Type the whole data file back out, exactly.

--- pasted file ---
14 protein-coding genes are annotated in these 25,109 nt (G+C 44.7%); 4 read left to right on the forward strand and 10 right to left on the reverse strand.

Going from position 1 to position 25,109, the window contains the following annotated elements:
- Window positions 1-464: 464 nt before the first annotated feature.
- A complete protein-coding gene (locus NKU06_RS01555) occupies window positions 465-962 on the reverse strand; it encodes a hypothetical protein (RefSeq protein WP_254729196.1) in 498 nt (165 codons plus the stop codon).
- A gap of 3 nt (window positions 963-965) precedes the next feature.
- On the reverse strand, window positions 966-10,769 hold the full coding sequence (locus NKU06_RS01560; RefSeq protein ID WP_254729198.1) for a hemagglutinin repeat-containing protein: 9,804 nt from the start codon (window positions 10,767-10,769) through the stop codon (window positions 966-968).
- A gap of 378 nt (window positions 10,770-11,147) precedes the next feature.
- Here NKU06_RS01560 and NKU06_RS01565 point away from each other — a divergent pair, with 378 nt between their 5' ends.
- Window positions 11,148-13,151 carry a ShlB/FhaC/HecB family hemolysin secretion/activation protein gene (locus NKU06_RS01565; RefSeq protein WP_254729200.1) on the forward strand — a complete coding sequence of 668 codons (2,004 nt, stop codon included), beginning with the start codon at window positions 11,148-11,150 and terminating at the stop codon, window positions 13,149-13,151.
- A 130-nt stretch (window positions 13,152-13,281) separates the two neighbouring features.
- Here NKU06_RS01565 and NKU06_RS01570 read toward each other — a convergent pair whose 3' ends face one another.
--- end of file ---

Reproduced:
14 protein-coding genes are annotated in these 25,109 nt (G+C 44.7%); 4 read left to right on the forward strand and 10 right to left on the reverse strand.

Going from position 1 to position 25,109, the window contains the following annotated elements:
- Window positions 1-464: 464 nt before the first annotated feature.
- A complete protein-coding gene (locus NKU06_RS01555) occupies window positions 465-962 on the reverse strand; it encodes a hypothetical protein (RefSeq protein WP_254729196.1) in 498 nt (165 codons plus the stop codon).
- A gap of 3 nt (window positions 963-965) precedes the next feature.
- On the reverse strand, window positions 966-10,769 hold the full coding sequence (locus NKU06_RS01560; RefSeq protein ID WP_254729198.1) for a hemagglutinin repeat-containing protein: 9,804 nt from the start codon (window positions 10,767-10,769) through the stop codon (window positions 966-968).
- A gap of 378 nt (window positions 10,770-11,147) precedes the next feature.
- Here NKU06_RS01560 and NKU06_RS01565 point away from each other — a divergent pair, with 378 nt between their 5' ends.
- Window positions 11,148-13,151 carry a ShlB/FhaC/HecB family hemolysin secretion/activation protein gene (locus NKU06_RS01565; RefSeq protein WP_254729200.1) on the forward strand — a complete coding sequence of 668 codons (2,004 nt, stop codon included), beginning with the start codon at window positions 11,148-11,150 and terminating at the stop codon, window positions 13,149-13,151.
- A 130-nt stretch (window positions 13,152-13,281) separates the two neighbouring features.
- Here NKU06_RS01565 and NKU06_RS01570 read toward each other — a convergent pair whose 3' ends face one another.